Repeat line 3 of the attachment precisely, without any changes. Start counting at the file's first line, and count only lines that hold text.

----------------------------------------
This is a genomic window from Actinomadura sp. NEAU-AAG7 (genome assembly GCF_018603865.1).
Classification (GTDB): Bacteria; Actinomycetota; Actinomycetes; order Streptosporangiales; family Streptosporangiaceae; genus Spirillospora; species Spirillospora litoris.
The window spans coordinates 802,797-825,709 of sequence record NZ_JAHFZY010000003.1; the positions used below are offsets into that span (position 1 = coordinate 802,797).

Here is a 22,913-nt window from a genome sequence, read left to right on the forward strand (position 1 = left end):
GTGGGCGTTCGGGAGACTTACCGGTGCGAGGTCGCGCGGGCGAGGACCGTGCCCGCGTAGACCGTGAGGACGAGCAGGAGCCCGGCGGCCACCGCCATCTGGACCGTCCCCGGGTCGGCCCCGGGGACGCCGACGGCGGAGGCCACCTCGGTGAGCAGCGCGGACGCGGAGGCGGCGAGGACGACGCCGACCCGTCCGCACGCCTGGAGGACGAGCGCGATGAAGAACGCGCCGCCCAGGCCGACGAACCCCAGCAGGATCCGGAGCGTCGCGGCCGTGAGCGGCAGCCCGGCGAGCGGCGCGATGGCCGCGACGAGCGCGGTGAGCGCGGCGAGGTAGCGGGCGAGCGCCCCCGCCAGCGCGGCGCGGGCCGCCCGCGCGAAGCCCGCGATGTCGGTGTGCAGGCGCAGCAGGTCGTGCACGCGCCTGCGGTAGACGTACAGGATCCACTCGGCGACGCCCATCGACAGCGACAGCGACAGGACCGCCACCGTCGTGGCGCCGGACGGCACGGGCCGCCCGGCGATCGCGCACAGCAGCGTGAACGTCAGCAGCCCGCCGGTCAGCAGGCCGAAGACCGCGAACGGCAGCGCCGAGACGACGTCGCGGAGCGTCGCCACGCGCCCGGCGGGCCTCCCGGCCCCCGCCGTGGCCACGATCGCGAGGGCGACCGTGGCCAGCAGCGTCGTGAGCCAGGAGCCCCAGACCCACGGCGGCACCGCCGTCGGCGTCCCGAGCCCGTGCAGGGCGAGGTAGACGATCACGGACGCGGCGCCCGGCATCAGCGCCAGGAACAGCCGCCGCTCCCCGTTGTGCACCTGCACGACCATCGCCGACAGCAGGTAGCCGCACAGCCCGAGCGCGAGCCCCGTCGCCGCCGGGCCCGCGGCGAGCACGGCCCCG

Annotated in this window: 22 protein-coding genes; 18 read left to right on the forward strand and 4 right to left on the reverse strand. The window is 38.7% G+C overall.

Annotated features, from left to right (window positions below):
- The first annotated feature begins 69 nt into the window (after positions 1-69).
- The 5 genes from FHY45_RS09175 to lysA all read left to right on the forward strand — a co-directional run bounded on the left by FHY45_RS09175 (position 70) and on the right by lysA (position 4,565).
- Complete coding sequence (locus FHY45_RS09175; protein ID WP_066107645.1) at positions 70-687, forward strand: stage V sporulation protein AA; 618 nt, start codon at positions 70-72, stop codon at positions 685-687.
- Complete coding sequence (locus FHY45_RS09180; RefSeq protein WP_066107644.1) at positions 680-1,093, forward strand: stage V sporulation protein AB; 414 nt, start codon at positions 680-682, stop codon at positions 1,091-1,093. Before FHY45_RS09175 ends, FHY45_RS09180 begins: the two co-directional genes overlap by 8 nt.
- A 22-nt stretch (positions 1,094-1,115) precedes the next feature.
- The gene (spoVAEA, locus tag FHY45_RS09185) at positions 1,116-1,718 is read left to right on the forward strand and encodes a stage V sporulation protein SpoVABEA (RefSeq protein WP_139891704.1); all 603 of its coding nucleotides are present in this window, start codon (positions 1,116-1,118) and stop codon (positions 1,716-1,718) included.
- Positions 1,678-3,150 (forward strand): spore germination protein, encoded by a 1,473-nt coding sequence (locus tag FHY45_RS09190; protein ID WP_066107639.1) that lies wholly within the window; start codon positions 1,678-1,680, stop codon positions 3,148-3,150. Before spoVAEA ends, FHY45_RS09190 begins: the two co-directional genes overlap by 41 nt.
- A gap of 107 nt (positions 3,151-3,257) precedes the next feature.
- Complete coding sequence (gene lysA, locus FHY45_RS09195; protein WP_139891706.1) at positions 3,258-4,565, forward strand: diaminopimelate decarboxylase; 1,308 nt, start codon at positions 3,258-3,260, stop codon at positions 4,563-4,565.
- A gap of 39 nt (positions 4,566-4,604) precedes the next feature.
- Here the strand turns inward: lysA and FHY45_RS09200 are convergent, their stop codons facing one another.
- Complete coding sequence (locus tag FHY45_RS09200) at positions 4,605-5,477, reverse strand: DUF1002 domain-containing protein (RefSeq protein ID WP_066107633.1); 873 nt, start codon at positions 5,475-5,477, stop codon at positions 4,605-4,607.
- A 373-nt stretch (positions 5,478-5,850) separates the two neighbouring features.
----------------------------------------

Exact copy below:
The window spans coordinates 802,797-825,709 of sequence record NZ_JAHFZY010000003.1; the positions used below are offsets into that span (position 1 = coordinate 802,797).